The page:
Evo Morales leads in Bolivia presidential vote but seems headed for runoff

Evo Morales, Bolivia's first indigenous president, greets members of the media as he visits a trout farm in Incachaca on Saturday.
(Juan Karita / Associated Press)

President Evo Morales led in early returns from the first round of Sunday’s presidential election, but he appeared to have failed to get enough votes to avoid a runoff in the tightest political race of his life.

Bolivia’s top electoral authority said Sunday night that a preliminary count of 84% of the votes showed Morales on top with 45.3%, followed by 38.2% for his closest rival, former President Carlos Mesa. If the results hold, the two men will face off in December and Morales could be vulnerable to a united opposition in the first runoff in his nearly 14 years in power.

Mesa told supporters shortly after the first results were announced that his coalition had scored “an unquestionable triumph,” and he urged others parties to join him for a “definitive triumph” in the second round.


Morales claimed a victory for himself, saying that “the people have again imposed their will.”

“We are not alone. That is why we have won again,” he told supporters at the presidential palace.

To avoid a runoff and win outright, Morales would have needed to get 50% of the votes plus one or have 40% and finish 10 percentage points ahead of the nearest challenger.

Morales came to prominence leading social protests in the landlocked Andean country of 11 million people and rose to power as Bolivia’s first indigenous president in 2006. The 59-year-old leftist is South America’s longest-serving leader.

Mesa is a 66-year-old historian who as vice president rose to Bolivia’s top office when his predecessor resigned the presidency in 2003 amid widespread protests. Mesa then stepped aside himself in 2005 amid renewed demonstrations led by Morales, who was then leader of the coca growers union.

Voting, which was mandatory, was mostly calm, though police said they arrested more than 100 people for violating the country’s rigid election-day rules against drinking, large gatherings or casual driving. In a surprise result, Chi Hyun Chung, a physician and evangelical pastor of South Korean ancestry, was in third with 8.8% of the vote.


Morales voted early in the coca-growing region of El Chapare, where residents threw flower petals at him and he said he remained confident of his chances.

In his years in office, he allied himself with a leftist bloc of Latin American leaders and used revenues from Bolivia’s natural gas and minerals to redistribute wealth among the masses and lift millions out of poverty in the region’s poorest country. The economy has grown by an annual average of about 4.5%, well above the regional average.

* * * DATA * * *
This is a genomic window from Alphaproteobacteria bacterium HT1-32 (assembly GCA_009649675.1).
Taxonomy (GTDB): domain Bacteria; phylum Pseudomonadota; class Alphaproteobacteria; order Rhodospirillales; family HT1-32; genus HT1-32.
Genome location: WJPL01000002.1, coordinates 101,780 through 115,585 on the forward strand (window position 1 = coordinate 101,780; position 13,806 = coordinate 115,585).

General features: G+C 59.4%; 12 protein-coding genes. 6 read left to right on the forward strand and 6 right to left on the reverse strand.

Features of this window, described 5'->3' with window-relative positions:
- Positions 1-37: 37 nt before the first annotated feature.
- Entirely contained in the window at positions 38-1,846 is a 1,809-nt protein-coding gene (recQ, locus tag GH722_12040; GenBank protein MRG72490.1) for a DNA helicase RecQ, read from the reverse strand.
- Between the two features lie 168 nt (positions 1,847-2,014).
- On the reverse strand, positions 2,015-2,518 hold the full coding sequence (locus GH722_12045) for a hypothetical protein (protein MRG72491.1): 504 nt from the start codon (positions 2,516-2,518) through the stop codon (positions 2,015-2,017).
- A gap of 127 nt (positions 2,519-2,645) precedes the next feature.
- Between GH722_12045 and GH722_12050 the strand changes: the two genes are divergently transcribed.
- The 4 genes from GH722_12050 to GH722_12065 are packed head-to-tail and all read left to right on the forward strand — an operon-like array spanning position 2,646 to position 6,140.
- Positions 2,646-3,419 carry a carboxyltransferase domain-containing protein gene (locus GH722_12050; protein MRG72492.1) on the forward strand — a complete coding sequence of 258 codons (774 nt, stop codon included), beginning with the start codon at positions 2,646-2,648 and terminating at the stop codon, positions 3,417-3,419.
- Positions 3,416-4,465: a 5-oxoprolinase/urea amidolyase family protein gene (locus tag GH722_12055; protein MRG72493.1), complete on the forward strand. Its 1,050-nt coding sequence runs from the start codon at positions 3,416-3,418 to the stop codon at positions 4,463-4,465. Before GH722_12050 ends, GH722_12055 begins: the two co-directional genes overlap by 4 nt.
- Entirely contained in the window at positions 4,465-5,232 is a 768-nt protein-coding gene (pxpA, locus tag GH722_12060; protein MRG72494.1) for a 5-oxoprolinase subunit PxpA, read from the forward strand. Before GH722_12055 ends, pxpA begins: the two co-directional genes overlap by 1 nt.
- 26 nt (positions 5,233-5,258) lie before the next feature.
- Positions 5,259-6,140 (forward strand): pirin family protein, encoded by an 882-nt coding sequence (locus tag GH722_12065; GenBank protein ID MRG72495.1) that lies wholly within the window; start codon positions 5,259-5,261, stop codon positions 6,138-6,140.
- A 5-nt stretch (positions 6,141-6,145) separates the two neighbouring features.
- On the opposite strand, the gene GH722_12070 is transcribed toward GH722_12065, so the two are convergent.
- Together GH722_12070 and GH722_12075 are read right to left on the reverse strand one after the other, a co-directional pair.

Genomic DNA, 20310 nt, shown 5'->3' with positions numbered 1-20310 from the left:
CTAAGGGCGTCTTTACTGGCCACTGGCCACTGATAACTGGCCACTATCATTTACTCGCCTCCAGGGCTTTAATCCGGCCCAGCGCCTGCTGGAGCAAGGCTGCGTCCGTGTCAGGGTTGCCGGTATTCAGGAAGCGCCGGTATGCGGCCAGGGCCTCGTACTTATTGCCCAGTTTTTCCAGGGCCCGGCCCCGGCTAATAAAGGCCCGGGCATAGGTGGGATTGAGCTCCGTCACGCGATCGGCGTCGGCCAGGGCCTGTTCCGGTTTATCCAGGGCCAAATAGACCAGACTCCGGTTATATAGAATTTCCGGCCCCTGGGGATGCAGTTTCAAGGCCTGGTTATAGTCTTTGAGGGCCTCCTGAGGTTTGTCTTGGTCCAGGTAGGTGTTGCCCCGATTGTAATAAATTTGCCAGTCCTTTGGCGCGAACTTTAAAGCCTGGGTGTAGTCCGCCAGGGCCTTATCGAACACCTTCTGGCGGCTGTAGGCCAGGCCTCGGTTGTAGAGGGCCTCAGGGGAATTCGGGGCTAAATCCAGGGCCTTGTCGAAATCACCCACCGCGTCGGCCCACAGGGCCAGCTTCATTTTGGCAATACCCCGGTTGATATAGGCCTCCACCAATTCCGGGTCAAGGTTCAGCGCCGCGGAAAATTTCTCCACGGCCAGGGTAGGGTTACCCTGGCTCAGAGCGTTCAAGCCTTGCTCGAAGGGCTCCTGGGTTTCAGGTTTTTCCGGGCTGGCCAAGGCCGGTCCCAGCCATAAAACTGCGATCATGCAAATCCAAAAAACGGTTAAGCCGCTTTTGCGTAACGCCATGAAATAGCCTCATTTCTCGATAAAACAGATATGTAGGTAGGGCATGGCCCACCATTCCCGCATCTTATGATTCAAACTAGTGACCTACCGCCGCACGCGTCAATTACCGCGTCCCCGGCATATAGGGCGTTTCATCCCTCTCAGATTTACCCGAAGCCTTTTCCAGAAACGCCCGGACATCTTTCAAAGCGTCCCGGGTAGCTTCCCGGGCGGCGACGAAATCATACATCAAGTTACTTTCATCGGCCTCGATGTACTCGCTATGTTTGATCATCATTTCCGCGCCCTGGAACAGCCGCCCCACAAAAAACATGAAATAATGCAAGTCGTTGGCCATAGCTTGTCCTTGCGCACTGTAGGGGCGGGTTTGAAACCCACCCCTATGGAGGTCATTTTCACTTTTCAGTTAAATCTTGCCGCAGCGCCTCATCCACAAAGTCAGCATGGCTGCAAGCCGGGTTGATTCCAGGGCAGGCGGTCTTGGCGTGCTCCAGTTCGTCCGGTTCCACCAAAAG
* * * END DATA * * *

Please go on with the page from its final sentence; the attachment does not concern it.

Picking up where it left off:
Morales, the son of Aymara Indian shepherds, has also been credited for battling racial inequalities.

Many Bolivians, such as vendor Celestino Aguirre, still identify with “Evo,” as he’s widely known. People shouldn’t criticize him so much, Aguirre said. “It’s not against Evo, it’s against me, against the poor people, against the humble.”

But Morales also has faced growing dissatisfaction even among his indigenous supporters. Some are frustrated by corruption scandals linked to his administration — though not Morales himself — and many by his refusal to accept a referendum on limiting presidential terms. Bolivians voted to maintain term limits in 2016, but the country’s top court, which is seen by critics as friendly to the president, ruled that limits would violate Morales’ political rights as a citizen.

“I’m thinking of a real change because I think that Evo Morales has done what he had to do and should leave by the front door,” said Nicolas Choque, a car washer.

Mauricio Parra, who administers a building in downtown La Paz, said he voted for Morales in 2006 as a reaction against previous center-right governments, but this time, he voted for Mesa.

Morales “did very well those four years.... [But] in his second term there were problems of corruption, drug trafficking, nepotism and other strange things,” Parra said, saying that led him to vote against repealing term limits in the 2016 referendum. “He hasn’t respected that. That is the principal reason that I’m not going to vote for Evo Morales.”

Bolivians were also electing all 166 congressional seats. Polls projected that no party would have a majority in Congress, which could lead to an impasse for the upcoming administration.

“A runoff will be a heart-stopping finish,” Bolivian political analyst Franklin Pareja said ahead of the results. “It would break with the myth that it’s hard to beat Evo Morales.”